Hepatitis C virus (HCV) is the major etiological agent of liver disease worldwide, with approximately 180 million virus carriers. The majority (80%) of infected individuals progress to chronic hepatitis that increases their risk for developing cirrhosis and hepatocellular carcinoma.1 Spontaneous clearance, however, during the acute phase may occur in a minority of subjects (20%) without medical treatment.2 Therefore, identification of protective determinants is essential for understanding the role of neutralizing responses in disease pathogenesis, and for developing vaccines and antibody-based therapies. New tools were developed in recent years to study virus-host interactions. They include HCV-like particles (HCV-LP), HCV pseudotyped particle (HCVpp), and infectious cell culture HCV particles (HCVcc) produced by transfection of Huh-7 cells and derivatives with a particular genotype 2a clone called Japanese fulminant hepatitis 1 (JFH-1).3 These systems were used to evaluate the neutralizing activity of monoclonal antibodies (mAbs) and antibodies from patients.4 Thus, there was increasing evidence for a role of neutralizing antibodies in controlling HCV during all stages of infection,5, 6 but the presence of these antibodies were not associated with viral clearance in vivo7 or with response to antiviral therapy.8 The human neutralizing antibodies that were identified targeted the hypervariable region 1 (HVR1) at the E2 N-terminal part. Because of the extreme variability of the virus, escape variants emerged and poor cross-neutralization was observed.5, 6 Furthermore, high-density lipoprotein (HDL) was shown to attenuate the neutralization of HCVpp by antibodies from HCV-infected patients.7, 9 By contrast, the mouse mAb AP33, which recognizes a highly conserved linear epitope in E2 spanning amino acid (aa) residues 413 to 420, demonstrated potent neutralization of infectivity against both HCVpp and HCVcc.10 However, the prevalence of human serum AP33-like antibodies was low (<2.5%), suggesting that these antibodies do not play a major role in natural clearance of HCV infection.11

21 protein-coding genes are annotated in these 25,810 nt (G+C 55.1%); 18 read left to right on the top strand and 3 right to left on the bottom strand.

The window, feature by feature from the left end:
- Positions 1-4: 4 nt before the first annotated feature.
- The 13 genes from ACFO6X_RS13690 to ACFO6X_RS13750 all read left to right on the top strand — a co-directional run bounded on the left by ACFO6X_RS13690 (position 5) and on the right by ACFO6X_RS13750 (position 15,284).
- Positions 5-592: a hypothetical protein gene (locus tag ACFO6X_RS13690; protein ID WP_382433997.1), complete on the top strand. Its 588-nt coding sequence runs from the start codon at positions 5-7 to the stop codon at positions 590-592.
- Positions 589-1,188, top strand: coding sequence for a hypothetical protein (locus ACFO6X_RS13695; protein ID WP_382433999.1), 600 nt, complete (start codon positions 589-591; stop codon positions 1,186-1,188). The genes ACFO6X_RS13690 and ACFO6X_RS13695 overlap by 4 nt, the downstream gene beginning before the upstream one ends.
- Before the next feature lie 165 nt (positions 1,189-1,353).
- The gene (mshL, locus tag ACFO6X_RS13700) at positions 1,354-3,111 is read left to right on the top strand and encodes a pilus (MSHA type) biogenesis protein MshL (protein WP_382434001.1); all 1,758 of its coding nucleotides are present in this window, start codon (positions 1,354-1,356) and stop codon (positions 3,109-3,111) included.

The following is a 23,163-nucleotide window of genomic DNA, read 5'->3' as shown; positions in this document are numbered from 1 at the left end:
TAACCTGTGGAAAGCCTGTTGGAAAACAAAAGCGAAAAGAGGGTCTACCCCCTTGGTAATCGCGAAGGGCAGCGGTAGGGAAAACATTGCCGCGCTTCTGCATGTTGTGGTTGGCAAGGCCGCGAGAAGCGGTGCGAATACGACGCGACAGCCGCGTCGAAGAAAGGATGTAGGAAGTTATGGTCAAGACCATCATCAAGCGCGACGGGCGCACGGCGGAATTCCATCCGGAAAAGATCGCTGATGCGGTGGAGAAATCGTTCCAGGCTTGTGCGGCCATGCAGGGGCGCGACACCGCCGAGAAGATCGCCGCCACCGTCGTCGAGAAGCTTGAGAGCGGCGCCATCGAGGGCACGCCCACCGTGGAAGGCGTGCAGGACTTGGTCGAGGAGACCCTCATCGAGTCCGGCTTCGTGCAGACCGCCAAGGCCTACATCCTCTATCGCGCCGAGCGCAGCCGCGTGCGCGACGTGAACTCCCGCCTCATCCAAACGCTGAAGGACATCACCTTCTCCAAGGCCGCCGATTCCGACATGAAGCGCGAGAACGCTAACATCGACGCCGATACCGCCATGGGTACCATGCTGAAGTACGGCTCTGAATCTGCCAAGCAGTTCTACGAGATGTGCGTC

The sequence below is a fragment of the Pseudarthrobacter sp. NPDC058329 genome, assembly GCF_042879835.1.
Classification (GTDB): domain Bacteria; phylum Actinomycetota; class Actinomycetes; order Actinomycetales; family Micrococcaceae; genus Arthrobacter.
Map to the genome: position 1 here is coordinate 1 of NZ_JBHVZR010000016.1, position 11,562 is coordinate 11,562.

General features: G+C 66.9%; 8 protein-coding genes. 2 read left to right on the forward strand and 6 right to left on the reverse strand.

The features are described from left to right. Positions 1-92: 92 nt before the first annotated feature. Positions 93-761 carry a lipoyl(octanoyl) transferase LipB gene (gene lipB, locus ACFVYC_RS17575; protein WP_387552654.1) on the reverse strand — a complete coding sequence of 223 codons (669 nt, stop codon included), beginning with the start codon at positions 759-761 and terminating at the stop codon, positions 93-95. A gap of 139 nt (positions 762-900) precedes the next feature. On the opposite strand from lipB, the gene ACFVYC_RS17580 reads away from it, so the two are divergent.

Previously, we have shown that the mouse mAb D32.10 recognized a unique discontinuous epitope formed by one sequence between aa 297-306 in the E1 protein, and two sequences between aa 480-494 and aa 613-621 in the E2 protein,12 all expressed close to each other on the surface of serum-derived envelope HCV particles.13 Furthermore, the mAb D32.10 is so far the only antibody able to efficiently inhibit the interactions between serum-derived envelope HCV particles and hepatocytes.14